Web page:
Clive Hicks-Jenkins’ Puppet Challenge

This is an on-line exhibition organised and curated by Clive Hick-Jenkins along with Peter Slight. I’ve not done so well with this one. In contrast to the other challenge, I have allowed this to become larger than life and daunting. I also failed to come to a decision over subject and medium, although my lightbulb moment came today in the shower (they often do happen there) when I may be too late to make it. So I’m not sure if that counts as something I’m working on or not…

Appropriately perplexed looking sketch of Greyfur the kangaroo who was my original subject matter for the puppet challenge

Appropriately perplexed looking sketch of Greyfur the kangaroo who was my original subject matter for the puppet challenge

Graphic design work

Periodically I take up graphic design work if it is not too time consuming. I enjoy this work very much, but too often lately I have had to decline offers of work due to the unfinished book and lack of time. Some of my favourite work is with the Australian Children’s Laureate support team who produce various publications and branding items every now and then. In this context I enjoy using other artists’ work and modifying it to use as part of a design. Ann James drew the magpie who became the Australian Children’s Laureate logo and I have used him in lots of ways.

The Australian Children's Laureate logo in one of its formats

The Australian Children’s Laureate logo in one of its formats

School children from around Australia made artwork that I used in silhouette for the pitch for Boori Monty Pryor’s Storykeepers documentary.

storykeeprs sample page storykeeprs sample page2 storykeeprs sample page3

Family life

This project of course doesn’t belong down the bottom here. It’s a very big part of my life – too big to summarise here. So I’ll simply say that I keep myself busy with two much loved youngsters Arthur and Hugo, husband Scott, the dog Dexter and chickens Hilda, Emily, Poppy, Storm, Stella and Vita.

Vita - Queen of the Backyard

Vita – Queen of the Backyard

My own writing projects

This gets a wee mention at the bottom. In fact there are several projects I’m very keen to get on to, that are waiting in line for me to find a bit of space and time. I look forward to launching into them.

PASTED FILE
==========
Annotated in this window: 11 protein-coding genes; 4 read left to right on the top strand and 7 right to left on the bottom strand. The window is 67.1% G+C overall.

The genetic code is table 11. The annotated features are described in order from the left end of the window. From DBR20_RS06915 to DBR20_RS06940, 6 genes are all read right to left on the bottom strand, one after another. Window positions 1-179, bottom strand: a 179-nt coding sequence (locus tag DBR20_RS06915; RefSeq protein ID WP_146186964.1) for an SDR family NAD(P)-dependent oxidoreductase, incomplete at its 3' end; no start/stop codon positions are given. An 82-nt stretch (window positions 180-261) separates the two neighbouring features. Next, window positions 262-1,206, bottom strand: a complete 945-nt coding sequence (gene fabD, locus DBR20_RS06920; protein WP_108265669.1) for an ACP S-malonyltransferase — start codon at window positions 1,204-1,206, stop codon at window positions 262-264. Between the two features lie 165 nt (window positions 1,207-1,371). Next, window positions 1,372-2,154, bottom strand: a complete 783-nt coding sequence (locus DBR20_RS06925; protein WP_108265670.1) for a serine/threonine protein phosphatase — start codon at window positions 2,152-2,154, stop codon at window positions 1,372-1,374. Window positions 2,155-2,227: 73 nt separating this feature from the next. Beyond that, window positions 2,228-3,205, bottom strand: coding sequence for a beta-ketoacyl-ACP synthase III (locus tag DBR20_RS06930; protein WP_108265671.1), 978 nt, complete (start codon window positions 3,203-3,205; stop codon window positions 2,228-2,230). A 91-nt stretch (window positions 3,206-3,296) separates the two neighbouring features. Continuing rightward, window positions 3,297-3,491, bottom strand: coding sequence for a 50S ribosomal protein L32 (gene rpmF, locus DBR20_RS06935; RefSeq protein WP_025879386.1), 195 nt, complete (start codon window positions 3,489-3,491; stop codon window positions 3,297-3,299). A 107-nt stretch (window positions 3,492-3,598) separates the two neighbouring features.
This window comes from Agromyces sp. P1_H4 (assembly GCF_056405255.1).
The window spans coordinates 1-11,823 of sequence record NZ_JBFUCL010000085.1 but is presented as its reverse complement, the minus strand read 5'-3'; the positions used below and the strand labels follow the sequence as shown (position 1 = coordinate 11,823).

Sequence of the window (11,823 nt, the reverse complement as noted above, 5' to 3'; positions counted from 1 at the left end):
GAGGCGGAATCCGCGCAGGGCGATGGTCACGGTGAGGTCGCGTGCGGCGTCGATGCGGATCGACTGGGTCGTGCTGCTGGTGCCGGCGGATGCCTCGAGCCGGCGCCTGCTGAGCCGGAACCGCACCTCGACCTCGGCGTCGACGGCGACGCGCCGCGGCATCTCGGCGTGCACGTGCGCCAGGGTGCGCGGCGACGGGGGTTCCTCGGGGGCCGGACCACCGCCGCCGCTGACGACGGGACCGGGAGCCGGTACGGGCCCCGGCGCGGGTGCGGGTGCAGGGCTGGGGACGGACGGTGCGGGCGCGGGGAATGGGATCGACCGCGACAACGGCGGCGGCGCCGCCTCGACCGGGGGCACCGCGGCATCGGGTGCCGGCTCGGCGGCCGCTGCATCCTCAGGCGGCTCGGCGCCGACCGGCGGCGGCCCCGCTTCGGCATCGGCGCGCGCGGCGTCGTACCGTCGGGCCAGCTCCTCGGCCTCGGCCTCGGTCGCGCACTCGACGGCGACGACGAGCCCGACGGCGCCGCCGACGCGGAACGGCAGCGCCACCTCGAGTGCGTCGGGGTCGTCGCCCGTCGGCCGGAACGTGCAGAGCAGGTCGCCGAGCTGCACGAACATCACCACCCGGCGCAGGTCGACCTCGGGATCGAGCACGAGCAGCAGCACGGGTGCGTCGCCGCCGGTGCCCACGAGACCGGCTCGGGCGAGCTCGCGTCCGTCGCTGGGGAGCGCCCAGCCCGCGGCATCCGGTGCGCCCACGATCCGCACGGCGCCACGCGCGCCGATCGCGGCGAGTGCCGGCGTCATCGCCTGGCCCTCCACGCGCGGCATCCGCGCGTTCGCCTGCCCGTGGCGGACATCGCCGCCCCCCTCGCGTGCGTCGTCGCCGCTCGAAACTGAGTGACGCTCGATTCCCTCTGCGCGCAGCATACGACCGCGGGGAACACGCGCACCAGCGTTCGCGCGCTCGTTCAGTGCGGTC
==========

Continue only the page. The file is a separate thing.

2. How does my work differ from others of this genre/ style?

Watch this space

3. Why do I draw/ paint what I do ?

Watch this space too

4. How does my drawing process work ?

Hmmmm…

I have taken waaaay too long answering the first question, so I’m going to split this up and post my answer to the other questions later. Cheerio for now!

A sporting chance…

Cornish Rex character lores grey

Cornish drops in for a birdie, after an afternoon of thrashing about in bunkers.

A friend’s kids have started up a blog about sport. My boys have blogs about art. Not that they chat about it. We just post their own art on it for fun. But thinking of the two different blog subjects got me thinking about sport and art.

Then on the weekend, Dad came home from lawn bowls and told me about how he played. Sometimes he plays well; sometimes less well. And he tries all kinds of different experimental methods seeking that elusive, perfect technique. It was the same when he played golf. The frustration, the elation… the never knowing why or how one day’s performance was better than another. On a rare occasion, he’s ‘in the zone’ and the ball goes wherever he puts it.

Tell me, if you can do that on one occasion, why can’t you always? There’s no doubt that practice makes a big difference to how you perform, but nevertheless not many people can hit a hole in one.

It’s really a lot like art. One big difference is that in sport it’s easier to agree on the score. In art, everyone has a different set of goalposts…

There’s a Ghost of a Chance…

that I might like this book.

You might too. Click to browse through it on Amazon. Feel free to buy it from somewhere else more in need of a dollar… like a local book shop, on-line or otherwise :-)

Image

 

p.s. Thanks to Colossal for the tip off.